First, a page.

by Patrick Cox
July 18, 2016

Before Pokémon Go burst onto the scene, I’d already planned to write about the cognitive and health benefits of video games. What prompted me was an article on a feminist website that I took issue with. It discussed the problem of adult men who “still” play video games.

Just like other video games, Pokémon Go has spawned some concern. But, I’m convinced that the game’s success is extremely positive for two main reasons.

Video games improve brain function and mental health

First, video games provide huge benefits for our most important body part… the brain. This has implications for personal health, healthcare budgets, and even the so-called gender gap in the sciences.

Today, researchers are looking at the health rewards of gaming. This American Psychological Association article, “The Benefits of Playing Video Games,” describes  significant benefits. These include an increased ability to learn, improved health, and better social skills.

It’s been known for some time that people who play combat/action video games have better reaction times. In fact, gaming improves driving skills. This shouldn’t be surprising. Video games require quick decisions and physical responses to unexpected stimuli.

People who don’t play video games may be surprised at how physical it is. Though gamers are often described as inactive, a tough game can get my heart pounding and leave me sweating. It’s not as taxing as standard exercise, but it’s better than passively watching television.

Pokémon Go is the newest fitness craze

Pokémon Go requires real exercise and encourages social interaction, as it engages and improves the mind’s puzzle-solving abilities. The basics of the game are based on an older mobile fitness game, and many of these features remain in Pokémon Go. For example, players have to walk up to 10 kilometers to hatch the Pokémon eggs they collect. This means that millions of players are outside and engaged in cardiovascular exercise. To get a feel for the game, you might watch this video.

My son, who attends the University of Central Florida, says that he’s never seen so many students walking around the campus before… most of them playing the game. A meme has appeared on social media: Pokémon Go accomplished overnight what Michelle Obama’s Move program couldn’t in seven years.

This physical component may help explain why so many therapists have noted the psychological benefits of Pokémon Go. Though it’s known that exercise and social interaction can help depression, it can be hard to get patients to comply. But, Pokémon Go integrates both.

People who suffer from anxiety, depression, and other disorders are posting comments on Twitter about how much better they feel after playing the game. Here’s an article that describes this trend.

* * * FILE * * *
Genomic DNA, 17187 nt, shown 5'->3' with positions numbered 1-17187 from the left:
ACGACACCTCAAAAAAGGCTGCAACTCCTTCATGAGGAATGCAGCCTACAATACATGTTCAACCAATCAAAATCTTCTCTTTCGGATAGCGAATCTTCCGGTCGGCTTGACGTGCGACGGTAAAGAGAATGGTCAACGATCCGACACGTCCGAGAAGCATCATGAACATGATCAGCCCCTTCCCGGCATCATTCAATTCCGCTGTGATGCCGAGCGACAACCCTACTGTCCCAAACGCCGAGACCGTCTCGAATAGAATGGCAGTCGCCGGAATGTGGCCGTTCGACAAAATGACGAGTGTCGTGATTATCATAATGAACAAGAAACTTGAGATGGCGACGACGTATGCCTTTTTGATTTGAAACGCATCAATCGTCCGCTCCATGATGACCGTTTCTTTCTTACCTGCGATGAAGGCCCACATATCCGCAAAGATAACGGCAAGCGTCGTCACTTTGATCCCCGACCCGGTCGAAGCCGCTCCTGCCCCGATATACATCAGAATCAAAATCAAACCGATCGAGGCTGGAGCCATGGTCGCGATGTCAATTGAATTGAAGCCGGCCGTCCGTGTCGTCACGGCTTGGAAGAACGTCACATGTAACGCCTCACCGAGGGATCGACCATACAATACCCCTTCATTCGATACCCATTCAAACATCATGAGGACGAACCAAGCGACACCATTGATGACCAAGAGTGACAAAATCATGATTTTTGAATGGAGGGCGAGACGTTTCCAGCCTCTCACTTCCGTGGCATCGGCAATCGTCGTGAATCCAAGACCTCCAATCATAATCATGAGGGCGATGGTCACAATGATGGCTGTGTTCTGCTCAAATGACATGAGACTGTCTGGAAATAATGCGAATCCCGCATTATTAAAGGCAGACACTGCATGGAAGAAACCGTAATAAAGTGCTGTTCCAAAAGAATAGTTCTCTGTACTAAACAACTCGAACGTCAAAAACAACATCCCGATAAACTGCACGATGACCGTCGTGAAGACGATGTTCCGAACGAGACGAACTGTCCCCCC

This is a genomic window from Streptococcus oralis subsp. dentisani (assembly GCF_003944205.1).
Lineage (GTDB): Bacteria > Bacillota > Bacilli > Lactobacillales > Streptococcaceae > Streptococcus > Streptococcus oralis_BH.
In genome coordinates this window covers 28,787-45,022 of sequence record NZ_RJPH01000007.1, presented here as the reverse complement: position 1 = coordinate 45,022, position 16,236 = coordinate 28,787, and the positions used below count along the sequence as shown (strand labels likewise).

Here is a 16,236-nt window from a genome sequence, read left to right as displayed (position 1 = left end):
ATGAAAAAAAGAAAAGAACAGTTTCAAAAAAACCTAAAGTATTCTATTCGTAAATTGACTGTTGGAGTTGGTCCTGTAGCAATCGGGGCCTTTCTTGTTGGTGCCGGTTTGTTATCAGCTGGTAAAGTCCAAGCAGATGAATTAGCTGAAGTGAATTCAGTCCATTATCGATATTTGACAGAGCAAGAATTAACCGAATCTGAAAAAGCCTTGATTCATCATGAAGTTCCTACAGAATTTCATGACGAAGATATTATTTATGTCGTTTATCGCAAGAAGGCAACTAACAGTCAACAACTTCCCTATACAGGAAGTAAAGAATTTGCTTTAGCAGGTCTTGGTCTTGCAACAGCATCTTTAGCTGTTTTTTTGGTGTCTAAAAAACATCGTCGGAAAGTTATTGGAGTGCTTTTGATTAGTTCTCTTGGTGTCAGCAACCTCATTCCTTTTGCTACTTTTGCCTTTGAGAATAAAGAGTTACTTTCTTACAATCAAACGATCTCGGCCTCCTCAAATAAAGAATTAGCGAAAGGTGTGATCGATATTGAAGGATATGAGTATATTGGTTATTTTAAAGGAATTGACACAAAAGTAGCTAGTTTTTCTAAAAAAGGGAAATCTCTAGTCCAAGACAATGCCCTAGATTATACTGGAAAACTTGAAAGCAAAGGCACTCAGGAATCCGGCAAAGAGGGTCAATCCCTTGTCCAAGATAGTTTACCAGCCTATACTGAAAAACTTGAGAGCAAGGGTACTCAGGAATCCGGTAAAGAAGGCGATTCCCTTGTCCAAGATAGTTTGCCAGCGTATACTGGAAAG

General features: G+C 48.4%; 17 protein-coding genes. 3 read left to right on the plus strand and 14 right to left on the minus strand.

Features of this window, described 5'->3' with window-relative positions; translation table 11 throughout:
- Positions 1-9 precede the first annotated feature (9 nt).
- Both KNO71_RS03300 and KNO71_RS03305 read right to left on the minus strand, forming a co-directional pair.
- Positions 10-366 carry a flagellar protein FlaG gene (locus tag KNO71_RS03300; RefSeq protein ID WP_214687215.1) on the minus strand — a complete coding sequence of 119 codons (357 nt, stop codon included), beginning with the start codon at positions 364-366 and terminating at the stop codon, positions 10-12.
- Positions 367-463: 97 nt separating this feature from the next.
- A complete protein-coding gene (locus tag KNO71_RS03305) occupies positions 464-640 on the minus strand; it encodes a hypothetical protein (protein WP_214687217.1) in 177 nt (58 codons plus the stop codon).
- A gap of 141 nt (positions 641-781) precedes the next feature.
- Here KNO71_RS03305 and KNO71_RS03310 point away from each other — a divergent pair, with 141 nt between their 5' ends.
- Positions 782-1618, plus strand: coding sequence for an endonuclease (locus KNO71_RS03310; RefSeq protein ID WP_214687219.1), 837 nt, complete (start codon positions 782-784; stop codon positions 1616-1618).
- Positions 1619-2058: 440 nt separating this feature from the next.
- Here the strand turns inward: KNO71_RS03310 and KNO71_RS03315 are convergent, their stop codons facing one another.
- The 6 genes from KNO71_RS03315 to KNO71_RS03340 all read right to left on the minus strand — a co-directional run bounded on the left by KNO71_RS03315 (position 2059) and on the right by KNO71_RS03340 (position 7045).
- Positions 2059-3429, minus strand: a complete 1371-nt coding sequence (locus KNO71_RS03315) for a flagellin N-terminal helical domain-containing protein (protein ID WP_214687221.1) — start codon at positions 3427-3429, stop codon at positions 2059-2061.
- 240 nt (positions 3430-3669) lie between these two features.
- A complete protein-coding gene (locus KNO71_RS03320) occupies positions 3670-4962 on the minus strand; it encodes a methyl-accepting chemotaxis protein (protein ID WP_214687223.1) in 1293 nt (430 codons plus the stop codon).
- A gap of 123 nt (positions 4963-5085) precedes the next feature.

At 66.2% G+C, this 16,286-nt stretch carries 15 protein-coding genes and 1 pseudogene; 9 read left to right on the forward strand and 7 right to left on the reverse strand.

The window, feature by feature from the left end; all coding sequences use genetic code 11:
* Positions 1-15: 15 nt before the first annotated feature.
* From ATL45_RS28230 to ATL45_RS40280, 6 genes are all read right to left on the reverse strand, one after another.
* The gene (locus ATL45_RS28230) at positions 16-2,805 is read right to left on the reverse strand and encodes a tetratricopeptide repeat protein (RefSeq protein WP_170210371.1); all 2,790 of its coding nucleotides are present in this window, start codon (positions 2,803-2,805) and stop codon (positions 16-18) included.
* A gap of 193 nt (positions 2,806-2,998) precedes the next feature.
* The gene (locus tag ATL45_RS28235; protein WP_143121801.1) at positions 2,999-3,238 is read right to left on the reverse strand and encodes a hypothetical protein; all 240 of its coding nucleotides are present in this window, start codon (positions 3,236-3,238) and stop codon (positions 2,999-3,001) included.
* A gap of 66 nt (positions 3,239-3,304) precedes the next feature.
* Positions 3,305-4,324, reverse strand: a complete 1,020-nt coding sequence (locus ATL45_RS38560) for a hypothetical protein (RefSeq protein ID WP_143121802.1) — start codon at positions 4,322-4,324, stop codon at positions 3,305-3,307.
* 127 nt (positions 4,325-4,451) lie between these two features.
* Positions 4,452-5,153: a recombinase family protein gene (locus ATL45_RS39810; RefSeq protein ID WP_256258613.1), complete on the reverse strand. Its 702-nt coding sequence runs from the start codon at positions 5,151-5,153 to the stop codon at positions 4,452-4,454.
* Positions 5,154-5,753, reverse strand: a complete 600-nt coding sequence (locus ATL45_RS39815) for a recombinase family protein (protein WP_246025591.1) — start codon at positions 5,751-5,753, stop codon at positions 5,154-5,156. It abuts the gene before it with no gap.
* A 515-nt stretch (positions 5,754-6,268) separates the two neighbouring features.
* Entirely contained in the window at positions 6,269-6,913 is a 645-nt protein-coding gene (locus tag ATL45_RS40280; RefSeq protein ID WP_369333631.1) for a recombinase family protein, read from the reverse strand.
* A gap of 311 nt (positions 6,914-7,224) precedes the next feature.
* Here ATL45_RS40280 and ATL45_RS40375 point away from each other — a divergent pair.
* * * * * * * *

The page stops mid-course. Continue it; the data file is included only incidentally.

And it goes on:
Video games can help girls excel in math and science

Females generally have lower spatial relations abilities than males. Scientists at the University of Toronto speculated that this is partly due to the fact that girls don’t play the same sports and video games that help boys develop those skills. So they set out to study how violent combat games impact cognition in both male and female players.

In recent years, studies have shown that violent combat games are able to help users master mathematics and other hard sciences. The University of Toronto study, published in Psychological Science, showed that both male and female subjects made significant cognitive improvements playing first person shooter (FPS) games. Specifically, they found improved “mental rotation ability,” a spatial relations skill associated with greater success in math.

The study indicates that females can acquire the same cognitive skills that give men an advantage in STEM fields by playing FPS games.

In a Science Daily article about the study, the author summarizes:

University of Toronto researchers have discovered that differences between men and women on some tasks that require spatial skills are largely eliminated after both groups play a video game for only a few hours.

The research… suggests that a new approach involving action video games can be used to improve spatial skills that are essential for everyday activities such as reading a map, driving a car, assembling a barbeque or learning advanced math.

I refuse to allow my daughter to be put off by gender stereotypes. That’s why we play a variety of combat games together. I’d like to add, she’s acing her college math and biology classes. Maybe it would be better for people to stop worrying so much about violence and gender stereotypes and play Doom 4 with their kids.

My son needs no encouragement to play violent action video games. Despite spending too much time on the multiplayer Overwatch game, he’s graduating this semester with nearly a four-point grade average in molecular biology.

Video gaming can help prevent dementia in older people

Older people may reap the most reward from video games. Some cognitive decline has genetic origins, but some comes from the simple inactivity that comes with aging. Fortunately, gaming can help both groups as this study points out. Increasingly, memory therapists are using games to improve cognition in dementia patients. That means killing virtual zombies now could help prevent an actual  zombie apocalypse later.

Gaming should be part of everybody’s training program, along with cardiovascular and strength training. Stop watching TV and download the Pokémon Go app. Or buy a game console and pick up a controller for your cognitive health and happiness.

If you’re put off by realism and gore, play Ratchet & Clank. Or if you’re concerned that gaming is too hard, remember it’s supposed to be a challenge. Otherwise, your brain wouldn’t have to adapt. Just start on “easy” mode… (like you would with weight training, using less weight at first). You will get better.


— This essay originally appeared at Mauldin Economics